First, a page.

When I first started trying to lose weight, I thought I could do it just by eating what I thought were healthy low calorie options on menus and cutting back on fried food, desserts etc. But boy was I wrong! One of my biggest problems was that I had no idea how many calories were actually hidden in some of that healthy looking food and that healthy food is only healthy as long as your serving sizes are also appropriate. Sure that chicken stir-fry may not use much fat to make it but if you are eating enough of it to feed a small army, you are still going to put on weight!
For some people, there are health reasons why they are overweight but for me and I suspect a few others, the problem was I was eating way more calories than I was using. And this is still something I struggle with and I still love my desserts and particularly chocolate. But I am a big believer in eating in moderation rather than trying to cut certain foods completely out of my life.
I also know a lot of people are against calorie counting and I don’t think it is a long term option. But for me it gave me the knowledge about what I was eating, and as they say, knowledge is power. I now have a much better idea about what is a reasonable portion size.
One of the things I was very disappointed to learn was that my favourite meal at Wagamama’s (which seems to have now closed in Australia according to their website – how did I miss that? Oh thats right I stopped eating there :)) the grilled katsu curry chicken had quite a high calorie count. I suspected this was primarily because of the serving size and while I know I don’t have to finish a meal, as a child I definitely had it drummed in to me not to waste food and used to eat it all.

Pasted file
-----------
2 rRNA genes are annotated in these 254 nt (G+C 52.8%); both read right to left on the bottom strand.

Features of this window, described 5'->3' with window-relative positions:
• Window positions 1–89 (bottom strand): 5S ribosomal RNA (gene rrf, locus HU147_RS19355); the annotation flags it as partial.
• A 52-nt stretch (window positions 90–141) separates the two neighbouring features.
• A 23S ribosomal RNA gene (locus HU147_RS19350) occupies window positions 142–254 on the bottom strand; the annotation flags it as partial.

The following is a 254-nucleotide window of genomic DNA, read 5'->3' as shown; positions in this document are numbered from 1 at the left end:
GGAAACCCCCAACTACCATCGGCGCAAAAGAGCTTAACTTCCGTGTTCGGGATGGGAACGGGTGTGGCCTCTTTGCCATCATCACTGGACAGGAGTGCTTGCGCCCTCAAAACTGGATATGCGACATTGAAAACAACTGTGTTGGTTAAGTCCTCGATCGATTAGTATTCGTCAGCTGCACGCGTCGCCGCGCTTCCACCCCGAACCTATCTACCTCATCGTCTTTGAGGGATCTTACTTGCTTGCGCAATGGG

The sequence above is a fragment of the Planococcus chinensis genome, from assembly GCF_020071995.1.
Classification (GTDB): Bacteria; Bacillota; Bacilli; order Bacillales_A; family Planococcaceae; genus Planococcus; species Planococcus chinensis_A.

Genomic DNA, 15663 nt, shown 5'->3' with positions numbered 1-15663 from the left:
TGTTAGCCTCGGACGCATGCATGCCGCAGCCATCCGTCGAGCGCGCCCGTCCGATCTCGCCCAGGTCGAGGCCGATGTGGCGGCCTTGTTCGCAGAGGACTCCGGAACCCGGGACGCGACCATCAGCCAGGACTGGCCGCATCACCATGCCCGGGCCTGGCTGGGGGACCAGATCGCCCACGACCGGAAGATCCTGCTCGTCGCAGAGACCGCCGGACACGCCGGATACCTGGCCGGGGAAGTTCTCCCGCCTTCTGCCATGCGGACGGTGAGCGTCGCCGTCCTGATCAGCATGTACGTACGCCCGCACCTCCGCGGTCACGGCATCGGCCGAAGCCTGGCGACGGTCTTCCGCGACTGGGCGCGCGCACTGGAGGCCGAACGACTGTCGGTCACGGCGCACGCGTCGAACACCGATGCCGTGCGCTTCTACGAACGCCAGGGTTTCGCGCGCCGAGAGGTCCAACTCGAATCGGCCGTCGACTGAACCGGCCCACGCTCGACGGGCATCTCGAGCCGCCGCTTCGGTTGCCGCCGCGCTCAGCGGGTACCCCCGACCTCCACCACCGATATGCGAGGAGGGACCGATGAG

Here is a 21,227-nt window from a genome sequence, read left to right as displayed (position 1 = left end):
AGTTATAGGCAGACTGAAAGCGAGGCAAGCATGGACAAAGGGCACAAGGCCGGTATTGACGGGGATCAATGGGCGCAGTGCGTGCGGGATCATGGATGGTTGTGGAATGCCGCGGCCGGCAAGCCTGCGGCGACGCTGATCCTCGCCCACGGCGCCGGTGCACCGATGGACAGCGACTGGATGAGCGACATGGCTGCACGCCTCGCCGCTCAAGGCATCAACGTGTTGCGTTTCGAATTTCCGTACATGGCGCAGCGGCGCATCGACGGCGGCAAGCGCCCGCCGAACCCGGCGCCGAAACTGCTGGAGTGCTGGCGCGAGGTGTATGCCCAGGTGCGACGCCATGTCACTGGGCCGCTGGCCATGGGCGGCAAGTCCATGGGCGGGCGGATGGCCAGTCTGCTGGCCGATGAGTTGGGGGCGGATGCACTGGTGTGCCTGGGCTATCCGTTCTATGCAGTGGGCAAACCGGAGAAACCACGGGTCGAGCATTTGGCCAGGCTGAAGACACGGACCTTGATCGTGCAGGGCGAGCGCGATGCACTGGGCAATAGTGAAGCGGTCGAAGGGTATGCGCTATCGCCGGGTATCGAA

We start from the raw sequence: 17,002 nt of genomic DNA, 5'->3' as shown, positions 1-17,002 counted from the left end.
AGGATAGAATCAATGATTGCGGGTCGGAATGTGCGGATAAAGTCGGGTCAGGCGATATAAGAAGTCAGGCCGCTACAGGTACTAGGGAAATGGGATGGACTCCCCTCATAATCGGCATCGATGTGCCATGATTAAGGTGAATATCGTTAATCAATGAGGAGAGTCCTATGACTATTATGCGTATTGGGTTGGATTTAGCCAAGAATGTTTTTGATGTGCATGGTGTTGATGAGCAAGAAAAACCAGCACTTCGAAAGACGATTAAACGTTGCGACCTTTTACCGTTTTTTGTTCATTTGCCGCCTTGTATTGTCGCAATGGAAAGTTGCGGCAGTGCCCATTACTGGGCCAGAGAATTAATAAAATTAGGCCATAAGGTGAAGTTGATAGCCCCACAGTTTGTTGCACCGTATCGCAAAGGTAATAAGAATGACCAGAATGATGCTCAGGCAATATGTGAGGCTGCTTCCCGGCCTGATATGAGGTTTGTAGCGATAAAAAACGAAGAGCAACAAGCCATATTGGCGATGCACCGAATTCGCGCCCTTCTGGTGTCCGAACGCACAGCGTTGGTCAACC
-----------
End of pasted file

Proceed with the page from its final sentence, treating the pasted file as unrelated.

I don’t know why then, I never thought to make it at home. Maybe I thought it had some secret ingredient that I would have to traipse all over town for. Then a few Japanese chicken curry recipes started popping up in my pinterest feed including this one from Foodie on Board which included a recipe to make a Japanese curry mix. I am keen to make new spice mixes following the success I had making this sazon seasoning from Skinny Taste.
In terms of flavour, it is not a spicy hot curry, rather I think of it more as comfort food curry. The sauce is lovely and flavoursome but not in an in your face way; the flavours are more subtle which is what I sort of expect from Japanese food.
The same pictures must have been appearing in Maureen from the Orgasmic Chef’s feed as she posted a version of a Japanese Chicken Curry last week based on one of the recipes I saw – hers looks possibly more healthy than mine with a few veggies thrown in for good measure. What I did find interesting is that both recipes include apple, which adds a touch of sweetness.
The result is probably not a very close match to my Wagamama’s curry but it definitely has the same flavour base. And fewer calories at 350 a serve without the rice and 570 with a third of a cup of basmati rice steamed. I will definitely be making this one again as well as giving Maureen’s version a whirl. I like the idea of the potato in Maureen’s curry (though that will up the calories) as well as the lovely amount of sauce the chicken comes with. I absolutely love rice and sauce – I have probably shared before that growing up all I ever wanted from the Chinese takeaway was fried rice with curry sauce. I was not a culinary savvy kid.